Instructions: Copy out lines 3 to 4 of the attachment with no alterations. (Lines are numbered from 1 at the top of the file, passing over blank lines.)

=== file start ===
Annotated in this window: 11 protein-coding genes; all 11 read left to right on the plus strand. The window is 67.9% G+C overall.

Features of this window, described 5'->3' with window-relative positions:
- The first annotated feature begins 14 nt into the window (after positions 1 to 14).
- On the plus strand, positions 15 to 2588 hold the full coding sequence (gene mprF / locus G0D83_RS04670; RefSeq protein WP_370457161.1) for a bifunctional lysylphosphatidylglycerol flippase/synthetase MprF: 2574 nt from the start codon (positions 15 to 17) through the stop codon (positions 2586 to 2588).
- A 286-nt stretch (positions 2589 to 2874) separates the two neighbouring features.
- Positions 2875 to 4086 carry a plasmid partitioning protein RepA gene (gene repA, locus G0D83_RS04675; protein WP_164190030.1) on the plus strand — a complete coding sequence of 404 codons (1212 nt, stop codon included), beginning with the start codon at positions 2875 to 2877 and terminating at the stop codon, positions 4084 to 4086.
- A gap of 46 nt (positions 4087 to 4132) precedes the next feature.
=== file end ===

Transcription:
- The first annotated feature begins 14 nt into the window (after positions 1 to 14).
- On the plus strand, positions 15 to 2588 hold the full coding sequence (gene mprF / locus G0D83_RS04670; RefSeq protein WP_370457161.1) for a bifunctional lysylphosphatidylglycerol flippase/synthetase MprF: 2574 nt from the start codon (positions 15 to 17) through the stop codon (positions 2586 to 2588).